Facebook encourages care by offering teenage girls middle-aged men as "friendly proposals," the media reported.
Teenage girls under 13 who have joined the social network give up to 300 suggestions about who they can add to their friends, including middle-aged men who are overwhelmed in their profile pictures, The Telegraph reported late on Saturday.
Facebook has said it was not a typical experience for teenagers who had signed up for the service, and that it has the protection features built into its recommendation system.
Based on the findings, the National Society for the Prevention of Child Cruelty (NSPCC) has been urging the Friends of Children to Stop the Social Networking Giant Forum.
"Groomers seeks to infiltrate child friendship groups into social networks, often with the aim of transferring children to live streaming or encrypted sites where their sexual exploitation is easier", says Andy Burrows, Deputy Chief of NSPCC.
"The risk of social media algorithms is that custodians will find and contact children, and" friend friend "or" new follower "recommendations can increase the legitimacy of their requests, which is why we demand that these features be prevented.
"Too long social networks have not been able to create safe platforms for children, and therefore the home segment needs to commit to strong and effective regulation to ensure that child safety is not negotiable," he said.
According to Facebook, the company has protection to protect its children. However, campaign troops warn that networking giants must do more to prevent site users from becoming friends with children.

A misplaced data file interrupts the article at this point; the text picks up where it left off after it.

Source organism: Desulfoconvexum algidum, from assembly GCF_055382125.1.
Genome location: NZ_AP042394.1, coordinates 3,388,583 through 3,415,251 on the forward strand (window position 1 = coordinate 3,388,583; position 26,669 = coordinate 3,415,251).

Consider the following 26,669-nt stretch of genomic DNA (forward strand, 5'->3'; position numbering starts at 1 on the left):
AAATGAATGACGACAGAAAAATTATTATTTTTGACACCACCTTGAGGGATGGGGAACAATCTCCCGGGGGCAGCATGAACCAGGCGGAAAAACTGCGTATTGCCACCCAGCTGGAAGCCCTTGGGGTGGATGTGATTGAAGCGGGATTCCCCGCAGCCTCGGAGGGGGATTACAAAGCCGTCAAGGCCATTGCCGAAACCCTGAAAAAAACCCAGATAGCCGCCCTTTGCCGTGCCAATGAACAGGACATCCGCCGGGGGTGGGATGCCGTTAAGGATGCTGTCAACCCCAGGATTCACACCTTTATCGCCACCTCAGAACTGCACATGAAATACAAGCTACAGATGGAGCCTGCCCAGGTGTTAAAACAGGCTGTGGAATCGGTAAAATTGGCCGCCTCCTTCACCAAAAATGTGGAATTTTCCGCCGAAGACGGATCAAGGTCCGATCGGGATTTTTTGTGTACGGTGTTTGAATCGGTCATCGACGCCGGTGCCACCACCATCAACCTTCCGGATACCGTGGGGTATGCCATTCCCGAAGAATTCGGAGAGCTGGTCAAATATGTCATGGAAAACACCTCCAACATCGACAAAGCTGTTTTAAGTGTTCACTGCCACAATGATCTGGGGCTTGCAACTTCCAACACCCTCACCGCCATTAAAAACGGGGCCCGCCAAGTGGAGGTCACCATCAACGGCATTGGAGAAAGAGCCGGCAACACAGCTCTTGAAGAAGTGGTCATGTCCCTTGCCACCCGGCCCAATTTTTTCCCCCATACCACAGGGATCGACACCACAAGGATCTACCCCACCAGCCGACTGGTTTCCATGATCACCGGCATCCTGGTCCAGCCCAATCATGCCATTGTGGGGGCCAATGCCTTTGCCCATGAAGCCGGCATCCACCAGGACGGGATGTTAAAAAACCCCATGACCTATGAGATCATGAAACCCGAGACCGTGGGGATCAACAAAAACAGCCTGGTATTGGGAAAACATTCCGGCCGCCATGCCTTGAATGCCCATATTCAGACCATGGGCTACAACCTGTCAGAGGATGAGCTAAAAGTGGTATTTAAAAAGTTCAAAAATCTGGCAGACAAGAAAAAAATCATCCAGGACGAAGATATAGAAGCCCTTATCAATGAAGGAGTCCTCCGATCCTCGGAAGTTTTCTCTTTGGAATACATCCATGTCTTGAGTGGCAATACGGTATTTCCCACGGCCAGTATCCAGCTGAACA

"Grooming is incredibly serious, and we have teams that focus specifically on safe child retention, broad-based research, and outside experts," said Daily Mail, a spokeswoman for Facebook on Saturday.
"We use artificial intelligence to proactively detect cases of inappropriate interactions with minors, and refer to possible abuses in law enforcement.
"We limit ourselves to finding children in search, reminding them to only accept friends' requests from people they know, and we warn them before public messages."
In October, Facebook had removed 8.7 million user IDs from using infertility using previously unstructured machine language learning that automatically tagged such images in the fourth quarter.
The company has reported that it will also consider the use of developmental systems to detect infertility and care for Instagram.